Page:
Senescence is a response to stress in which damaged cells terminate normal growth cycles to prevent dysfunctional cells from reproducing. Senescence is a vital cellular process involved in embryonic development, wound healing, and cancer immunity;  however, the accumulation of senescent cells is associated with diseases of aging such as cancer, cardiovascular disease, type 2 diabetes, Alzheimer’s disease, Parkinson’s disease, multiple sclerosis, sarcopenia, and glaucoma. 
The immune system has an effective process for clearing senescent cells; however, many lifestyle factors that are common in the modern world impair the immune system's ability to maintain a safe concentration of dysfunctional cells. Research suggests that the following environmental factors increase the burden of senescent cells:
In addition to lifestyle factors such as nutrition, physical activity, sleep, and stress, senolytic drugs are being investigated for their capacity to reduce the body's burden of senescent cells due to aging. So far, researchers have identified the following compounds as senolytics:
Although senolytic drugs hold a lot of promise for anti-aging treatments in the future, they may also pose a risk to health if misused. Senescence expert Dr. Judith Campisi, had this to say about the safety of senolytic drugs compared to lifestyle interventions.
"mTOR dampening drugs suppress the ability of the senescent cells to secrete...If you were to fast for four days going to every few weeks, you might have more benefit, certainly more benefit than taking a drug like rapamycin, which has side effects."
Senescent cells produce many chemical messengers to communicate their damaged state to neighboring cells. Researchers characterize senescent cells by the types of molecules they produce (e.g., proinflammatory cytokines, growth factors, enzymes, and lipids), called a senescence-associated secretory phenotype (SASP). The profile of chemical messengers secreted by senescent cells is, in part, determined by the type of stress that has occurred.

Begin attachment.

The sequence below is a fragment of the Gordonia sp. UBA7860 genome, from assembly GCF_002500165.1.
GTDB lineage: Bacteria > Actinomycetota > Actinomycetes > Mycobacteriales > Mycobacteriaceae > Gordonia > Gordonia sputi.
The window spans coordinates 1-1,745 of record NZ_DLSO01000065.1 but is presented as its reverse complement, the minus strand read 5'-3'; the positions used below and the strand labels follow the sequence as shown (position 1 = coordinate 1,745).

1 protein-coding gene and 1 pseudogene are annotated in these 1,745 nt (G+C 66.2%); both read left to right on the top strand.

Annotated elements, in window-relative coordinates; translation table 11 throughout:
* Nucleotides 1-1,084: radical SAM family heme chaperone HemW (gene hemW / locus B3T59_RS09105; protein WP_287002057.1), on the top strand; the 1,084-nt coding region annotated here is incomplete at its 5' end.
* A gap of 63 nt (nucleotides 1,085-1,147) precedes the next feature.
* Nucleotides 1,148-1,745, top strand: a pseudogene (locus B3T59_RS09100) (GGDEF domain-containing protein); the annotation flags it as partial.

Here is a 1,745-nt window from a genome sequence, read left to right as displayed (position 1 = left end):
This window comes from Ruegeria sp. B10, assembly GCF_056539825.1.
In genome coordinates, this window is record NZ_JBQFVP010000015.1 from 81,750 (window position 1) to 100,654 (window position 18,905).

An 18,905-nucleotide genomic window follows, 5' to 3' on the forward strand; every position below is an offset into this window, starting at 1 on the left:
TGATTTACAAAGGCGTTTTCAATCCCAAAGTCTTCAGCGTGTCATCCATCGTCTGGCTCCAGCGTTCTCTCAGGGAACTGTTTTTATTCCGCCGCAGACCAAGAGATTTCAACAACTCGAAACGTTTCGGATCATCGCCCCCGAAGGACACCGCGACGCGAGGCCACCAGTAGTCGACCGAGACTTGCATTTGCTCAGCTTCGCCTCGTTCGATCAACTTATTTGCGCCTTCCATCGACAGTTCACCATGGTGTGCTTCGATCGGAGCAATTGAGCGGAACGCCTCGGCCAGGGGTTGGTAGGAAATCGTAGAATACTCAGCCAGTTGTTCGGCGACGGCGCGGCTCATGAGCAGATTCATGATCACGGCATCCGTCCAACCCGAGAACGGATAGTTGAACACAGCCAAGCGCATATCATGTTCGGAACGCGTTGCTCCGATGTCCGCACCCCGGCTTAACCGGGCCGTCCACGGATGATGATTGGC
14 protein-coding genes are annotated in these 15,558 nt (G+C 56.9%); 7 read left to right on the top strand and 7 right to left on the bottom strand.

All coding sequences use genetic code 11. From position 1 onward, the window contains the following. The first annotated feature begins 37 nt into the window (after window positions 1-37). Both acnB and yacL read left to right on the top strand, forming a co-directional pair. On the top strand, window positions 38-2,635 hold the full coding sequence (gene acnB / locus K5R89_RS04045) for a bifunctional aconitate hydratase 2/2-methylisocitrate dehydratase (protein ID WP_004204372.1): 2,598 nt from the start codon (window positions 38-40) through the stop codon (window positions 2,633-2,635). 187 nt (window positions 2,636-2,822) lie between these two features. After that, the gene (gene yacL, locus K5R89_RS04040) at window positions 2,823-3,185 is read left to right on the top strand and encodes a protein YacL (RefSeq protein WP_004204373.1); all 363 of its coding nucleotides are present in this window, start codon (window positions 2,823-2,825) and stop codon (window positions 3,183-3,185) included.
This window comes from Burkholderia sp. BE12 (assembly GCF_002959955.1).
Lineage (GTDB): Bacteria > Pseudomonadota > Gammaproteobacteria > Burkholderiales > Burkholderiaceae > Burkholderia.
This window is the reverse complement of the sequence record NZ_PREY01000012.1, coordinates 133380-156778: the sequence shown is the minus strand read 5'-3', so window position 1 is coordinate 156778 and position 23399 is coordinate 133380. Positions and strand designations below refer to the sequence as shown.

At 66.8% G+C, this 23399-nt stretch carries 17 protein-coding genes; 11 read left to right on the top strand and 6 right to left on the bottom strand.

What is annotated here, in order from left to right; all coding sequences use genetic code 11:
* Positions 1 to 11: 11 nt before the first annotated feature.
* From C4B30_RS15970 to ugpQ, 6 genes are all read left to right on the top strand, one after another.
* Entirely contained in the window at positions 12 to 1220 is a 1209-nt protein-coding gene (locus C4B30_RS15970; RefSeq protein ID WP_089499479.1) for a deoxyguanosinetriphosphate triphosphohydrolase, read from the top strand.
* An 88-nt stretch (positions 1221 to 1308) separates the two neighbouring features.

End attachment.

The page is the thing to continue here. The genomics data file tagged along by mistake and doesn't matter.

Replicative senescence occurs when a cell has reached its capacity for replication. Most somatic (i.e., not germ cells such as sperm and egg cells) cells are programmed for this fate and will eventually enter replicative senescence if they don't undergo premature senescence due to injury. Characteristics of replicative senescence include increased cell size, increased number of lysosomes (i.e., organelles that remove cellular waste), and secretion of enzymes that break down cells.
This breakdown of cellular and extracellular structures by enzymes such as proteases and collagenases is essential for remodeling tissues after an injury. For example, fibroblasts are specialized wound-healing cells that migrate to the site of an injury (e.g., a paper cut), rapidly reproduce, and secrete a matrix of fibers that physically seal the wound. As other cell types (e.g., skin cells, muscle cells, nerves) regenerate, fibroblasts must be cleared away to allow space for them to grow. This process of rapid expansion followed by programmed senescence and clearance is necessary for quick healing without increasing cancer risk.